Cocaine addiction wreaks profound changes on the brain, hijacking reward circuits and depressing inhibitory loops to the point that drug seeking and taking become central drivers of behavior. While mammalian models are useful for mapping out the neural complexity of these behaviors, insights into the molecular basis of drug abuse can often be garnered from simple models, such as the fruitfly, Drosophila. In the open-access journal PLoS Biology, Ulrike Heberlein and colleagues describe their discovery of a new gene that modulates sensitivity to cocaine within the cells of the fruitfly's internal clock. They further show that the cells' role in regulating cocaine sensitivity is distinct from its function as a timekeeper.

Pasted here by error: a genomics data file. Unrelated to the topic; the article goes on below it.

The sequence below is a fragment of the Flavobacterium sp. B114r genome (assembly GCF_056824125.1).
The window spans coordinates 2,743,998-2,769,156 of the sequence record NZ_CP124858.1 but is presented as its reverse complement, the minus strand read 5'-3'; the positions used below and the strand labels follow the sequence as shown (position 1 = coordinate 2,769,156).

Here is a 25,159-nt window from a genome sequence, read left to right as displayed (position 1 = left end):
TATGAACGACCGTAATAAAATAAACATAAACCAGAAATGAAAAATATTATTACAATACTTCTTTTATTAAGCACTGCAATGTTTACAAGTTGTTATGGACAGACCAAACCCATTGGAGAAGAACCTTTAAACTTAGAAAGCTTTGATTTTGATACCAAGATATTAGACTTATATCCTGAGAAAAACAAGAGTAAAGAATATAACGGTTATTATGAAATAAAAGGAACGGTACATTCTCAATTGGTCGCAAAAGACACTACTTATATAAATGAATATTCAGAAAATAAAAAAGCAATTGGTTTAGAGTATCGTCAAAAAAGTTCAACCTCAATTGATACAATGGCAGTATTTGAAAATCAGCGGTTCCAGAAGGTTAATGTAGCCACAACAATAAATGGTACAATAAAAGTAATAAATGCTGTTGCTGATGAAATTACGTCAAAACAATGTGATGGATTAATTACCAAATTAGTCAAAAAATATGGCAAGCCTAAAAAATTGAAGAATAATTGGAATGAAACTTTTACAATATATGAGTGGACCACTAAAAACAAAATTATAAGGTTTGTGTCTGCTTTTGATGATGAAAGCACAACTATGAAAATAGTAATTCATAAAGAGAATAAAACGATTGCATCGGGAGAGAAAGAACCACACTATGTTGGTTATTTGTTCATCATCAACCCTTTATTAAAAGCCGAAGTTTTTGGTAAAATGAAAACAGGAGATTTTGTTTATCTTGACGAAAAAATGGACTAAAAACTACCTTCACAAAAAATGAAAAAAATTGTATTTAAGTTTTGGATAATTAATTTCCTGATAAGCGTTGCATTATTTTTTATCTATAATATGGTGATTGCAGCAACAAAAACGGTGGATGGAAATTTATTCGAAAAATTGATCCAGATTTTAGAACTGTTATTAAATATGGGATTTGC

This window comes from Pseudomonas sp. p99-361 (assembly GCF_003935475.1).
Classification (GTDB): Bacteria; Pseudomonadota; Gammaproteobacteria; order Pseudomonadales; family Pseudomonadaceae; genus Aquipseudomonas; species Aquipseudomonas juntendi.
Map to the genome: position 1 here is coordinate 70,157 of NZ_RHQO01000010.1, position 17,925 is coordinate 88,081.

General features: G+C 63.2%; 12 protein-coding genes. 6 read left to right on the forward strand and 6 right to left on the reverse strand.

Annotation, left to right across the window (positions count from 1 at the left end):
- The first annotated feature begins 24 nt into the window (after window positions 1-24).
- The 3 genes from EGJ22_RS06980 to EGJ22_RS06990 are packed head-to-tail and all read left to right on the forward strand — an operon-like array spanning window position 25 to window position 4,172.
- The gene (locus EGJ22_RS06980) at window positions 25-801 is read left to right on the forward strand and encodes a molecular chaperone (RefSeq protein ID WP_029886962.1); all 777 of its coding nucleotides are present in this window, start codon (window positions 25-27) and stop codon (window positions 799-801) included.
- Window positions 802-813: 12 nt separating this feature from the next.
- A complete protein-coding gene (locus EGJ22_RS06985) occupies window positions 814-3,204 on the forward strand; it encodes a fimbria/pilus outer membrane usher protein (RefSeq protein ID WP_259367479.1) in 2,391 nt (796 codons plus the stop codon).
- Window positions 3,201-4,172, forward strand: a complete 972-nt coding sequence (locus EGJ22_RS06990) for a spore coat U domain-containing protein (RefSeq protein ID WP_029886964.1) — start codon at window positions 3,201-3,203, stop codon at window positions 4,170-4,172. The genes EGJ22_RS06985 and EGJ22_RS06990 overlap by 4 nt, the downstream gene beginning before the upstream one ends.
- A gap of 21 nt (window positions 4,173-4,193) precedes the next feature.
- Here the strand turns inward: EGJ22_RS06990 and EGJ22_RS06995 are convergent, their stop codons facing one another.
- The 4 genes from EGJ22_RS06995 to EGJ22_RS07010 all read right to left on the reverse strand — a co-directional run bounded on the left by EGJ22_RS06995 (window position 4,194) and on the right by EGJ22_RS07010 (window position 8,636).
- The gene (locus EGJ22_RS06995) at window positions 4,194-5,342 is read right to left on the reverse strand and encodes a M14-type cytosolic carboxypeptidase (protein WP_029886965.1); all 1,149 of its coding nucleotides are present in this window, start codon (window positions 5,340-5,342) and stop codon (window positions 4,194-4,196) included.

One known effect of cocaine on Drosophila is loss of "negative geotaxis," or wall climbing, in response to startle. Using this behavior to screen 400 different mutants, the researchers identified seven with an increased response to cocaine, and for two of these, the disrupted gene was the same, Lmo.
While Lmo is found throughout the body, it is enriched in the brain, and its cocaine-related effects appear to localize in the ventral lateral neurons (LNvs), which provide the fly with an internal clock, driving circadian activities even in the absence of light. However, it appears that these neurons modulate cocaine sensitivity independently of their role in controlling circadian rhythms.
Because Lmo-related proteins are found in key areas of mammalian brains, these results may have important implications for understanding innate differences in sensitivity to cocaine in humans, and potentially provide targets for development of drugs to treat or prevent addiction.
Source: Eurekalert & othersLast reviewed: By John M. Grohol, Psy.D. on 21 Feb 2009
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